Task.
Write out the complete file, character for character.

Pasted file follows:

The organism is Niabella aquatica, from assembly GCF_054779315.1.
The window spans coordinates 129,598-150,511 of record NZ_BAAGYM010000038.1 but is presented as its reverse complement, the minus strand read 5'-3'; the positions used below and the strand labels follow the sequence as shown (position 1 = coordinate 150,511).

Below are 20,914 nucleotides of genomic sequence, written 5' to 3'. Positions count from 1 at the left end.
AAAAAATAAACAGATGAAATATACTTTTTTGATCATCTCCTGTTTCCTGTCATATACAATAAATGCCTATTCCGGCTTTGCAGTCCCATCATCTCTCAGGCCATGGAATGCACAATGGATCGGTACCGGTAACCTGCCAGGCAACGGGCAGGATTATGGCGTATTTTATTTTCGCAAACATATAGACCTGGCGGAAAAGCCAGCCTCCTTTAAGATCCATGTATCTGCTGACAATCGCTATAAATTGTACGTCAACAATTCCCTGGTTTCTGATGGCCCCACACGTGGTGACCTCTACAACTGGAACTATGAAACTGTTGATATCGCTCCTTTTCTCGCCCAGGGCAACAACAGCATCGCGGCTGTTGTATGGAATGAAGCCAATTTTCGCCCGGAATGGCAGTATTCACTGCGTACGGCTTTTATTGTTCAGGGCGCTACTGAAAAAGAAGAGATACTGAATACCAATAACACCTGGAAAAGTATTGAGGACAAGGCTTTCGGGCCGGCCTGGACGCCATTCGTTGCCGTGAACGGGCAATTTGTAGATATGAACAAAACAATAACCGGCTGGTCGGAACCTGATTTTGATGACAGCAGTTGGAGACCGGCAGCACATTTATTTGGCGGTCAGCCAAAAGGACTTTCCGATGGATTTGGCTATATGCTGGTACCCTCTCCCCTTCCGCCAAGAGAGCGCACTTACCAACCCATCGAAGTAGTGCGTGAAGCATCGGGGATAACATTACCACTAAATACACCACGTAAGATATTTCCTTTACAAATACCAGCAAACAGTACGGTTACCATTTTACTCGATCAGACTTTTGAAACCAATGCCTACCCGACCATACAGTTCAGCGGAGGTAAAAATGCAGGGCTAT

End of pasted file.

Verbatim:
The organism is Niabella aquatica, from assembly GCF_054779315.1.
The window spans coordinates 129,598-150,511 of record NZ_BAAGYM010000038.1 but is presented as its reverse complement, the minus strand read 5'-3'; the positions used below and the strand labels follow the sequence as shown (position 1 = coordinate 150,511).

Below are 20,914 nucleotides of genomic sequence, written 5' to 3'. Positions count from 1 at the left end.
AAAAAATAAACAGATGAAATATACTTTTTTGATCATCTCCTGTTTCCTGTCATATACAATAAATGCCTATTCCGGCTTTGCAGTCCCATCATCTCTCAGGCCATGGAATGCACAATGGATCGGTACCGGTAACCTGCCAGGCAACGGGCAGGATTATGGCGTATTTTATTTTCGCAAACATATAGACCTGGCGGAAAAGCCAGCCTCCTTTAAGATCCATGTATCTGCTGACAATCGCTATAAATTGTACGTCAACAATTCCCTGGTTTCTGATGGCCCCACACGTGGTGACCTCTACAACTGGAACTATGAAACTGTTGATATCGCTCCTTTTCTCGCCCAGGGCAACAACAGCATCGCGGCTGTTGTATGGAATGAAGCCAATTTTCGCCCGGAATGGCAGTATTCACTGCGTACGGCTTTTATTGTTCAGGGCGCTACTGAAAAAGAAGAGATACTGAATACCAATAACACCTGGAAAAGTATTGAGGACAAGGCTTTCGGGCCGGCCTGGACGCCATTCGTTGCCGTGAACGGGCAATTTGTAGATATGAACAAAACAATAACCGGCTGGTCGGAACCTGATTTTGATGACAGCAGTTGGAGACCGGCAGCACATTTATTTGGCGGTCAGCCAAAAGGACTTTCCGATGGATTTGGCTATATGCTGGTACCCTCTCCCCTTCCGCCAAGAGAGCGCACTTACCAACCCATCGAAGTAGTGCGTGAAGCATCGGGGATAACATTACCACTAAATACACCACGTAAGATATTTCCTTTACAAATACCAGCAAACAGTACGGTTACCATTTTACTCGATCAGACTTTTGAAACCAATGCCTACCCGACCATACAGTTCAGCGGAGGTAAAAATGCAGGGCTAT